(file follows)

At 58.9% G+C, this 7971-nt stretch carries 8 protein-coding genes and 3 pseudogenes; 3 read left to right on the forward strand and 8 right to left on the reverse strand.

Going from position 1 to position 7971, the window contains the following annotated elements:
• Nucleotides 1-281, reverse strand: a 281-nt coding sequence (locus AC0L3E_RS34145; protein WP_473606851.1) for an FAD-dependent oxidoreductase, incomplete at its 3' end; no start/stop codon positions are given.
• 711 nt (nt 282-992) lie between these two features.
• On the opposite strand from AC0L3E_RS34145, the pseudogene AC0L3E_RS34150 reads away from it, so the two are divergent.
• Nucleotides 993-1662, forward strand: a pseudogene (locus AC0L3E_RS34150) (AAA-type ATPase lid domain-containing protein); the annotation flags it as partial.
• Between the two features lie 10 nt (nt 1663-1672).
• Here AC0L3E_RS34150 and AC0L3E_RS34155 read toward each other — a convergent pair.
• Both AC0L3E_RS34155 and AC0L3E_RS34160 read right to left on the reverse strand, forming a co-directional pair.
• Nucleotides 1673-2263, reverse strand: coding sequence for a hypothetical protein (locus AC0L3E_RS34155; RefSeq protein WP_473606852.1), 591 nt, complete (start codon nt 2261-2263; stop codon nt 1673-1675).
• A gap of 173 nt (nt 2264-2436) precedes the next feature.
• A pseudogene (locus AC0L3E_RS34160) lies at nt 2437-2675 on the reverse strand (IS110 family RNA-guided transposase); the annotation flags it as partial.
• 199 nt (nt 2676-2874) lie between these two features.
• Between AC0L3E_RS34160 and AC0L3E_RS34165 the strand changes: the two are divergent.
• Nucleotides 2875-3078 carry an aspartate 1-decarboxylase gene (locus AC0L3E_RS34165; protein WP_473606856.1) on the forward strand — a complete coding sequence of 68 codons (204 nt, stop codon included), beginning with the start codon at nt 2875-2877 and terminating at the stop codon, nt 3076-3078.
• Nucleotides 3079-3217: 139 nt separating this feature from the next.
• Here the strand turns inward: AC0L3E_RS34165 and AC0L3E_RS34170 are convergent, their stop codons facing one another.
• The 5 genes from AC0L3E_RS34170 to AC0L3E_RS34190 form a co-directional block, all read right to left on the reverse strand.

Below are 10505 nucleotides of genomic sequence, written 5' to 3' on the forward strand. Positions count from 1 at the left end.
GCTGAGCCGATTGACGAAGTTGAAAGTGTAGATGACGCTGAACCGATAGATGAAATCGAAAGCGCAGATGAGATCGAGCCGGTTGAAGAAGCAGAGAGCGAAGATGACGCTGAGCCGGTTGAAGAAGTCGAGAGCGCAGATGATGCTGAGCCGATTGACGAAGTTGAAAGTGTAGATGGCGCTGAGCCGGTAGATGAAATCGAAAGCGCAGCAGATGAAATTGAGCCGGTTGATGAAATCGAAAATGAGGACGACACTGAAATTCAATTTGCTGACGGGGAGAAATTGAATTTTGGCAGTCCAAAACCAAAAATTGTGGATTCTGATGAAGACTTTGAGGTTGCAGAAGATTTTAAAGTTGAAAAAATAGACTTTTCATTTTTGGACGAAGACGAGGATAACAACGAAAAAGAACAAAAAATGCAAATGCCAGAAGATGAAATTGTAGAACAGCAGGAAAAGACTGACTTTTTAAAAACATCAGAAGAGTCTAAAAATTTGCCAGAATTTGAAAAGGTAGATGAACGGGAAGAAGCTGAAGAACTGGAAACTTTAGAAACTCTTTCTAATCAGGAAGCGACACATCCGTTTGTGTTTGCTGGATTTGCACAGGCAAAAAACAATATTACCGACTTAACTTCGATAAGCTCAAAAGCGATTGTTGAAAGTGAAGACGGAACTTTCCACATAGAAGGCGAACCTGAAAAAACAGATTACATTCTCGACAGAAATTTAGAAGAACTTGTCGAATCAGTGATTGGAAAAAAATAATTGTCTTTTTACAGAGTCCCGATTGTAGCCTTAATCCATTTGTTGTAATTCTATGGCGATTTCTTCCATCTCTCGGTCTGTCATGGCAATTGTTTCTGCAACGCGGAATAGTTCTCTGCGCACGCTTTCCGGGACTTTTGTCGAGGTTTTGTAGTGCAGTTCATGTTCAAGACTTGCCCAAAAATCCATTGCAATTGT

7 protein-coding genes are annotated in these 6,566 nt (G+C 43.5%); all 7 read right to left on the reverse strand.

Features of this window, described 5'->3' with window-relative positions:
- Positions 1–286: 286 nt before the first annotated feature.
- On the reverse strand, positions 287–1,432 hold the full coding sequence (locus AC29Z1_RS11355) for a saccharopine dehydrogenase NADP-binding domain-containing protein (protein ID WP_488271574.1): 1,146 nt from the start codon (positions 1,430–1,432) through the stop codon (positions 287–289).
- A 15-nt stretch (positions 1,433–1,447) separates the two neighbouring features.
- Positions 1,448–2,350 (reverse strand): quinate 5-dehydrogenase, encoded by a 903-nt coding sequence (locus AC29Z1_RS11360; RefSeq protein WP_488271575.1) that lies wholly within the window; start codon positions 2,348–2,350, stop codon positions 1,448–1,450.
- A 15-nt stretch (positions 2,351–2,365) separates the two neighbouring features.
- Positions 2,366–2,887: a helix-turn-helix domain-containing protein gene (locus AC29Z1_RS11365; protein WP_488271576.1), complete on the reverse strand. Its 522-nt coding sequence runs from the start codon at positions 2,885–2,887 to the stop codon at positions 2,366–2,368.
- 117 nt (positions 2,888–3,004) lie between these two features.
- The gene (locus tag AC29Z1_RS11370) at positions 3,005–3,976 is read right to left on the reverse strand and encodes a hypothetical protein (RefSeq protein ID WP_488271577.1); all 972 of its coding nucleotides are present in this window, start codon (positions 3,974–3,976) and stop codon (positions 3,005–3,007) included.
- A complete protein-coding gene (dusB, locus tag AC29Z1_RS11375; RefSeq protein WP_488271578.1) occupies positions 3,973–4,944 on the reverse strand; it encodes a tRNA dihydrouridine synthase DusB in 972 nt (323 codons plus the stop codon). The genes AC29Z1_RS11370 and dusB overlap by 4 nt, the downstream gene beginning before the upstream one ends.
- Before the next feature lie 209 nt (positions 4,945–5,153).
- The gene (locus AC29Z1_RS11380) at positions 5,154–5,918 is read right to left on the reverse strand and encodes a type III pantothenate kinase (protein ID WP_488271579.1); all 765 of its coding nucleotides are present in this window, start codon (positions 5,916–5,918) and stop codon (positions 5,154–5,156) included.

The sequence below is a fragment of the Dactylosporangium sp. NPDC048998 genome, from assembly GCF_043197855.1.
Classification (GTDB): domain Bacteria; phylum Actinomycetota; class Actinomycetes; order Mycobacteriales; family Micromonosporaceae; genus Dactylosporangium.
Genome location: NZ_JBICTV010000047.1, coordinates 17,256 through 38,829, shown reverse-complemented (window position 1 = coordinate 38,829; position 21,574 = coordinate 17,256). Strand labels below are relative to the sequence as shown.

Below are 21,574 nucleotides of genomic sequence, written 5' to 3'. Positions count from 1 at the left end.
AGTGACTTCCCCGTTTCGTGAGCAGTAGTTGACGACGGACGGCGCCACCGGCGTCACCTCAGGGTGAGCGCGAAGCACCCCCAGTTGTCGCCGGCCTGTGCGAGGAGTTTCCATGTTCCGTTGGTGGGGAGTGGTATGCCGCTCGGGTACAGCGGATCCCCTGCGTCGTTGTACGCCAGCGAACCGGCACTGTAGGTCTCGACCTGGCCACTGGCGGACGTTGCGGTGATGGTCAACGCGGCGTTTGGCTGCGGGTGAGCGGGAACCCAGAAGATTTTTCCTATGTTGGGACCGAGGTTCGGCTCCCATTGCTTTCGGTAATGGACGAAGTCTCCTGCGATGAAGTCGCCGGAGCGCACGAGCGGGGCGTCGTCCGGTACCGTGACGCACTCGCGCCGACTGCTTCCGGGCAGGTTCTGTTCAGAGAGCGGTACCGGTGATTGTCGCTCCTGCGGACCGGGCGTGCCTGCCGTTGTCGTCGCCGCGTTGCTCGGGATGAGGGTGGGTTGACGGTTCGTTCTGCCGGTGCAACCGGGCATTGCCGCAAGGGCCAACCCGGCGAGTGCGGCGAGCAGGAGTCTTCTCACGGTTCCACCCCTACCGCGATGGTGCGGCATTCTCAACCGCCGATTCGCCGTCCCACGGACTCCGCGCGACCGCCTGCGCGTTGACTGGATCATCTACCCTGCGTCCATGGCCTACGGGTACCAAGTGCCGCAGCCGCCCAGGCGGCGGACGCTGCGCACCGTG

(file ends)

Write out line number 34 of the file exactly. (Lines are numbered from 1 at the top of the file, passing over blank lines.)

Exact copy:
The sequence below is a fragment of the Dactylosporangium sp. NPDC048998 genome, from assembly GCF_043197855.1.